How has it affected your mental health?Well at first, there is a bit of that novelty I must admit – being told I was going to have loads of extra time felt like a blessing at first because I was able to spend that time being creative, exploring new musical ideas, and even some self exploration. But then of course there is a lack of social life. Being a musician and a music producer, I spend an awful lot of time on my own, in my studio, late at night, making music and working on things. This is a life I’ve become accustomed to and I of course love, but having social engagements and seeing friends has always punctuated this in a way that gives me renewed energy. Over time, the lack of this has begun to eat away at me, and the little snippets of social activity that I was able to have between lockdowns I’m very grateful for. I can’t wait to get back to that.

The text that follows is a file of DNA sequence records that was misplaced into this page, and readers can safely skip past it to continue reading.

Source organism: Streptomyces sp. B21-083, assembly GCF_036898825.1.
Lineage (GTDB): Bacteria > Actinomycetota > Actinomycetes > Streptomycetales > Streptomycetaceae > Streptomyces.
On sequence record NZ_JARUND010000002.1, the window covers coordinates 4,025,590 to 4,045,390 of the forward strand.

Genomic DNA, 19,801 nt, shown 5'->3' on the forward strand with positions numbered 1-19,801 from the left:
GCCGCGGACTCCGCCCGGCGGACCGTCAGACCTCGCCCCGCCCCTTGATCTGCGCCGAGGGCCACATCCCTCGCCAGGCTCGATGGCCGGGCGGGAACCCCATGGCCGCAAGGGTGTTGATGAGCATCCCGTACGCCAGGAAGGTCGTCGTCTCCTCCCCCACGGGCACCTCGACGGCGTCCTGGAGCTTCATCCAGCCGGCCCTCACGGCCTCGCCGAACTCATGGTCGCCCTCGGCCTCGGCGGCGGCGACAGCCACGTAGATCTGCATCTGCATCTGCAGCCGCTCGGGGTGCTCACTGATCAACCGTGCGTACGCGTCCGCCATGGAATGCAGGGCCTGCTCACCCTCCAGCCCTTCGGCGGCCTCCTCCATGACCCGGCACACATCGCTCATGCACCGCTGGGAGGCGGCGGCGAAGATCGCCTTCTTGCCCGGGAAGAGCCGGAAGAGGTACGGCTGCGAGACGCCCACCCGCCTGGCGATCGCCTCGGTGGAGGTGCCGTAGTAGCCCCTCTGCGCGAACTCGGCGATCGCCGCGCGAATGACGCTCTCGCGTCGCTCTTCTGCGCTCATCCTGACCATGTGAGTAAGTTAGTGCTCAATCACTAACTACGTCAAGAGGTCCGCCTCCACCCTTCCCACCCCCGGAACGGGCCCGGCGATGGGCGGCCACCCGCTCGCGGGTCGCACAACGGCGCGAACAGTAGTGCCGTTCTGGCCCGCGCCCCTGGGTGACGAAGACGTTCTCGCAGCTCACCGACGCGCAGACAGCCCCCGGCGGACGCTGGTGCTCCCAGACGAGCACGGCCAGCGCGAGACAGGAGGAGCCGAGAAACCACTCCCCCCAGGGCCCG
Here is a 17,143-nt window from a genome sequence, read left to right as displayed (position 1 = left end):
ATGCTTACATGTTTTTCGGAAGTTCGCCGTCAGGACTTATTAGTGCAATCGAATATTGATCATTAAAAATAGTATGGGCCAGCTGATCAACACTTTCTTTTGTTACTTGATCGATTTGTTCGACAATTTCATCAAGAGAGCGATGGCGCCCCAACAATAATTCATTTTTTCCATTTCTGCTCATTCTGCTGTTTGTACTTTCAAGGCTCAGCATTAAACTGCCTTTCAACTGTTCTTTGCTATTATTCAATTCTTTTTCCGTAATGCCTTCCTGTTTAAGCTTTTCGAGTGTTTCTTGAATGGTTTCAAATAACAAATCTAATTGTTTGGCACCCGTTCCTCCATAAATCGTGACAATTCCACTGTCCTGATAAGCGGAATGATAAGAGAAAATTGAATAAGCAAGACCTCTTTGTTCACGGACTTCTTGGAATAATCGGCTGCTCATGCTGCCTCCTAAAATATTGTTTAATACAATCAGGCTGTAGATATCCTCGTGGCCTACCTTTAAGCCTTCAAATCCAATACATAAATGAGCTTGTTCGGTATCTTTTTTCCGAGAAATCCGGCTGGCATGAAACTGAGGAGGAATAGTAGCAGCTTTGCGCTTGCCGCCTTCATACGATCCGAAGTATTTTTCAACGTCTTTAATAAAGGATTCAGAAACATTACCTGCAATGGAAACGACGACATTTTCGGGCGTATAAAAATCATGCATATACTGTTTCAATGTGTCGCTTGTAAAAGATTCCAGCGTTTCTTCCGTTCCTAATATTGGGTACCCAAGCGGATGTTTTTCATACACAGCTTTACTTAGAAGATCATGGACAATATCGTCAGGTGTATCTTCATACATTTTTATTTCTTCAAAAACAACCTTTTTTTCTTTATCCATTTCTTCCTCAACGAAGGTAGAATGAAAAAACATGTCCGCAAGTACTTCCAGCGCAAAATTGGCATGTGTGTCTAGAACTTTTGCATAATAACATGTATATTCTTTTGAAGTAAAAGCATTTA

So tell me a little bit about you and what you like doing for fun?All kinds of things really – travel is a big one for me. I love travelling to new places, seeing new things, trying new food, experiencing different cultures. I’ve spent a lot of time travelling around Italy, Spain, and also a fair bit of Asia. Being in a new place, hearing new sounds, smelling new smells and thinking new thoughts always inspires me massively and makes me create in a different mindset. I also love yoga, staying fit, mindfulness and also chess! I recently watched a show called the Queen’s Gambit and this massively rekindled my love for chess – I have been playing an awful lot recently.